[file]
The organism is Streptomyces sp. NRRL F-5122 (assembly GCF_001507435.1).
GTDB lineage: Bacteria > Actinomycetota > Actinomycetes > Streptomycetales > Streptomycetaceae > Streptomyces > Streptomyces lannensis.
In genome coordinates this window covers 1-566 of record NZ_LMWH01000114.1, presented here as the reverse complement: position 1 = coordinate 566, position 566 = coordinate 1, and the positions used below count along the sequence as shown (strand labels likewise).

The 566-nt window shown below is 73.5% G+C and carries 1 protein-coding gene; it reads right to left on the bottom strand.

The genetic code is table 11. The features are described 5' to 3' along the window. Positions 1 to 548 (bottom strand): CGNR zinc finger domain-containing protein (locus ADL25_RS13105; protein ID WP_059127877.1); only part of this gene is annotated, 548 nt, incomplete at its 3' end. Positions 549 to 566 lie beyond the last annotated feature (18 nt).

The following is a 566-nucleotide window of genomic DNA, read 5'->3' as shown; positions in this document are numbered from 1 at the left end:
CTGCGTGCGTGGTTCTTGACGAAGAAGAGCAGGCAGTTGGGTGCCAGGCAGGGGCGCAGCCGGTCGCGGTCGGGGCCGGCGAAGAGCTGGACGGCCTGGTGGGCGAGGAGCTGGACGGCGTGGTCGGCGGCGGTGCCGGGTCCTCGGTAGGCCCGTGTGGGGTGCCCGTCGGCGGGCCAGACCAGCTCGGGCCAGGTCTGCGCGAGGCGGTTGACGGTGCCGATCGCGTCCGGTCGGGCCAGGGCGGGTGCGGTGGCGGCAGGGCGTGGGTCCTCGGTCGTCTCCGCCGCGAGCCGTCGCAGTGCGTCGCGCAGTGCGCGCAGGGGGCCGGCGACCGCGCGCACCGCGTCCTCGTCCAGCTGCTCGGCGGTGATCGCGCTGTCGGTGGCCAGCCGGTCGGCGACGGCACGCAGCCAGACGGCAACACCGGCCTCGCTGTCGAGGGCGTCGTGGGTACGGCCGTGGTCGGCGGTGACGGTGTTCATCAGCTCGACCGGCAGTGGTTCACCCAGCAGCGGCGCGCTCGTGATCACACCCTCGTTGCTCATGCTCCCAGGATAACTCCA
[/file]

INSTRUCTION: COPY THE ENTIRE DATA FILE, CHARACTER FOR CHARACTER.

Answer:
The organism is Streptomyces sp. NRRL F-5122 (assembly GCF_001507435.1).
GTDB lineage: Bacteria > Actinomycetota > Actinomycetes > Streptomycetales > Streptomycetaceae > Streptomyces > Streptomyces lannensis.
In genome coordinates this window covers 1-566 of record NZ_LMWH01000114.1, presented here as the reverse complement: position 1 = coordinate 566, position 566 = coordinate 1, and the positions used below count along the sequence as shown (strand labels likewise).

The 566-nt window shown below is 73.5% G+C and carries 1 protein-coding gene; it reads right to left on the bottom strand.

The genetic code is table 11. The features are described 5' to 3' along the window. Positions 1 to 548 (bottom strand): CGNR zinc finger domain-containing protein (locus ADL25_RS13105; protein ID WP_059127877.1); only part of this gene is annotated, 548 nt, incomplete at its 3' end. Positions 549 to 566 lie beyond the last annotated feature (18 nt).

The following is a 566-nucleotide window of genomic DNA, read 5'->3' as shown; positions in this document are numbered from 1 at the left end:
CTGCGTGCGTGGTTCTTGACGAAGAAGAGCAGGCAGTTGGGTGCCAGGCAGGGGCGCAGCCGGTCGCGGTCGGGGCCGGCGAAGAGCTGGACGGCCTGGTGGGCGAGGAGCTGGACGGCGTGGTCGGCGGCGGTGCCGGGTCCTCGGTAGGCCCGTGTGGGGTGCCCGTCGGCGGGCCAGACCAGCTCGGGCCAGGTCTGCGCGAGGCGGTTGACGGTGCCGATCGCGTCCGGTCGGGCCAGGGCGGGTGCGGTGGCGGCAGGGCGTGGGTCCTCGGTCGTCTCCGCCGCGAGCCGTCGCAGTGCGTCGCGCAGTGCGCGCAGGGGGCCGGCGACCGCGCGCACCGCGTCCTCGTCCAGCTGCTCGGCGGTGATCGCGCTGTCGGTGGCCAGCCGGTCGGCGACGGCACGCAGCCAGACGGCAACACCGGCCTCGCTGTCGAGGGCGTCGTGGGTACGGCCGTGGTCGGCGGTGACGGTGTTCATCAGCTCGACCGGCAGTGGTTCACCCAGCAGCGGCGCGCTCGTGATCACACCCTCGTTGCTCATGCTCCCAGGATAACTCCA